Saturday, 11 December 2010

Review - The Wild Kingdom HC



I am not really up to speed with what is going on in the world of ‘alternative’ comics these days, although I wish I was and I fully intend to catch up with anthologies like Mome and Kramers Ergot at some point (i.e. if and when I ever get a job). In the 1990s, pretty much all I bought was alternative comics, but when I almost gave up on comics entirely for a couple of years in the late-1990s, it was superhero comics that eventually dragged me back in. I still kept up with Love and Rockets, bought Cerebus right up to the (very) bitter end (although I still haven’t managed to work up the enthusiasm to read the last 100 or so issues), still bought Eightball, kept up with new works by Charles Burns, Robert Crumb, Chester Brown, etc., but my exposure to works by new alt. cartoonists was limited while I spent several years trying to recapture my childhood by filling gaps in my Daredevil collection. In retrospect, I did not choose wisely.

One relatively new alternative cartoonist I have managed to get in to, however, is Kevin Huizenga. I first saw his work in Ganges #1, part of Fantagraphics’ Ignatz series. The stories in Ganges are about Huizenga’s everyman character Glenn Ganges – who reminds me of Robert Crumb’s Flakey Foont – and his wife Wendy, and #1 (it’s now up to #3) is one of my favourite comics ever. It was certainly my favourite comic of 2006. In it, Glenn pondered time travel, the private lives of litterbugs, the meaning behind some Beatles songs, and what goes on in the minds of other people as they struggle to get to sleep, and it’s a great piece of work. I quickly tracked down most of Huizenga’s other comics, which include the Drawn & Quarterly series ‘Or Else’ (also featuring Glenn Ganges) and the excellent 2006 hardcover ‘Curses’, which collects some of Huizenga’s strips for various anthologies and magazines. I haven’t liked all of his comics, but I admire even the stuff I don’t like that much and some of his stuff is brilliant.

‘The Wild Kingdom’ is a new (2010) hardcover, published by Drawn & Quarterly (as was ‘Curses’), but it is really just an expanded reprint of Or Else #4 from 2006, which was itself an expanded reprint of a story from a self-published comic (Super-Monster #12) that Huizenga put together in 1999 / 2000. It’s not my favourite work by the cartoonist by a long way, but it’s an interesting book, presented in the style of a biology textbook but really nothing of the sort. It contains a whole bunch of weird, mixed-up parodies of TV ads, some apple reviews, and a bizarre-looking guide to fancy pigeons, but the main story running through the book concerns Glenn Ganges’ interactions with nature. He squashes a bug; he eats an apple; he observes a squirrel; he watches a pigeon get run over by a car after it eats too much discarded junk food to fly away; he puts a beetle he finds in his laundry room in a jar and places it in his garden, only for the beetle to be attacked by Glenn’s pet cat. It’s an odd, seemingly inconsequential story – and a quick read, as most of it is silent – that has major consequences when the hawk that eats the squashed pigeon lands on a telephone wire. The ad parodies are more unusual, reading more like a bad dream about adverts than actual adverts, and feature ads for products such as ‘Sliced Balls’ and the ‘Famous Ghost’ TV show. My favourite thing in here, I think, was the guide to some of the animals featured in the book, and I particularly liked this description of the grey squirrel: ‘Moving gracefully, their fluffy tails undulating elegantly, they sting only to paralyze their victims. Enemies: chipmunks, red squirrels. Friends: a few in high school’.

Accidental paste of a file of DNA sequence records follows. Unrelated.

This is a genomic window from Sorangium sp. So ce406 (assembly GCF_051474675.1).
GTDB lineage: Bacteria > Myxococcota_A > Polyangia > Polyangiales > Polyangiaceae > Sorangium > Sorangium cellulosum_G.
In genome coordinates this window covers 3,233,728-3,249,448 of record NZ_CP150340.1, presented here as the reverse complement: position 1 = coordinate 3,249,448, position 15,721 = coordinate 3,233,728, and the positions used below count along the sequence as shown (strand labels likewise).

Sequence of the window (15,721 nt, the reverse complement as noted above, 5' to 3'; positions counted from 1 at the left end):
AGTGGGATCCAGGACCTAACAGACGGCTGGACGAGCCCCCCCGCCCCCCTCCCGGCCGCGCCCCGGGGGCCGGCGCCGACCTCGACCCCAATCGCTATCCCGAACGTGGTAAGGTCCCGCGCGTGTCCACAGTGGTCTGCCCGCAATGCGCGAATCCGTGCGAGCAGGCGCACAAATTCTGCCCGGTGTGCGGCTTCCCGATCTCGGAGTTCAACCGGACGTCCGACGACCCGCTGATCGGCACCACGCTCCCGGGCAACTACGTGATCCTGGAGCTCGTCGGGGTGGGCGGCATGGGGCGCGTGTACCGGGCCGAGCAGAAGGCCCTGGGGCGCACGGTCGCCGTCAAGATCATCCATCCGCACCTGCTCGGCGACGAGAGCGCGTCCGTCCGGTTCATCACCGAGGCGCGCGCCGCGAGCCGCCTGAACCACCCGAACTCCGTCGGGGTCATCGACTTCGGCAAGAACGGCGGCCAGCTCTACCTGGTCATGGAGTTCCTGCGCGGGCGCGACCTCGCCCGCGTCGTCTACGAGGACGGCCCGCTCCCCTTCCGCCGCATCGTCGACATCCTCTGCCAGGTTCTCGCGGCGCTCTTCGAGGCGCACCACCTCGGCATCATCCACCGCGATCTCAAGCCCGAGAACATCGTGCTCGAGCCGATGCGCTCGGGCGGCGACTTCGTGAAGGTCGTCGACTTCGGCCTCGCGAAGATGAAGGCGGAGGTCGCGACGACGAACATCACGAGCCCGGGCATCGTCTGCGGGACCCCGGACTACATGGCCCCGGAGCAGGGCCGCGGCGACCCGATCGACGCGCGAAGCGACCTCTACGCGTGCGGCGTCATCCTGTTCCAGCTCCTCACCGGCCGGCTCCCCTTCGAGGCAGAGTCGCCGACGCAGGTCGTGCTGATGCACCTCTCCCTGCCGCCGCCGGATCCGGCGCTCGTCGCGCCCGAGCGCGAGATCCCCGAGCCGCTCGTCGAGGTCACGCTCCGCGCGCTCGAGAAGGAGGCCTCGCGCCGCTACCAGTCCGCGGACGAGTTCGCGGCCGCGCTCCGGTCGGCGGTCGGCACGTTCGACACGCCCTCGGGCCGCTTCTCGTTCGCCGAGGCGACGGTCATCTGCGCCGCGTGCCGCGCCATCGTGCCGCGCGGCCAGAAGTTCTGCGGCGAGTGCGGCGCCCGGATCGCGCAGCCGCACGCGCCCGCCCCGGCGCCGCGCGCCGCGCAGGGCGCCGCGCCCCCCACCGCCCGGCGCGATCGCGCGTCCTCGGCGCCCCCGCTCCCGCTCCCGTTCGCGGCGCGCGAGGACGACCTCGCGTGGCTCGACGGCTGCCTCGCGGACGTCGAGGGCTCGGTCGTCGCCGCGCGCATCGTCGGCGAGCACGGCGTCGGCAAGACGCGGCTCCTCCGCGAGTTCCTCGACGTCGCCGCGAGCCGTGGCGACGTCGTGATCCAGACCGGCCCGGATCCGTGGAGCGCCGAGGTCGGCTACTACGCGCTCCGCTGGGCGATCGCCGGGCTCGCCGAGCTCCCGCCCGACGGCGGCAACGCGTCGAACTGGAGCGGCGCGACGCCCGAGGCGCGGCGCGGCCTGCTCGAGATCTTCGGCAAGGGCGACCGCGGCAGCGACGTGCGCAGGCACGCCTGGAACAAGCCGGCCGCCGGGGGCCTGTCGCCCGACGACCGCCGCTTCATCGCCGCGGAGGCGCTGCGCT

I’m not sure that I would recommend this book to readers unfamiliar with Huizenga’s better works. Really, you should probably check out Ganges issues 1 to 3 and the Curses HC first, and then move on to this later. It is a good book, though. I don’t regret buying it but I do slightly regret paying $19.95 (the full cover price) for it in Meltdown Comics in Los Angeles on a recent trip to America. It’s currently only £8.78 at the Book Depository and I already own a copy of Or Else #4, which only cost $5.95 when it came out, and I really can’t see much difference between that and this, apart from the addition of some colour and a few additional pages near the end. I think I’ll forgive myself for my moment of fiscal recklessness, though, as I rarely go in any good comic shops anymore and found myself a bit overwhelmed when confronted by a shop as good as Meltdown Comics. Plus I am happy to own any book by Kevin Huizenga, even if it is just a slightly different version of something I already have.

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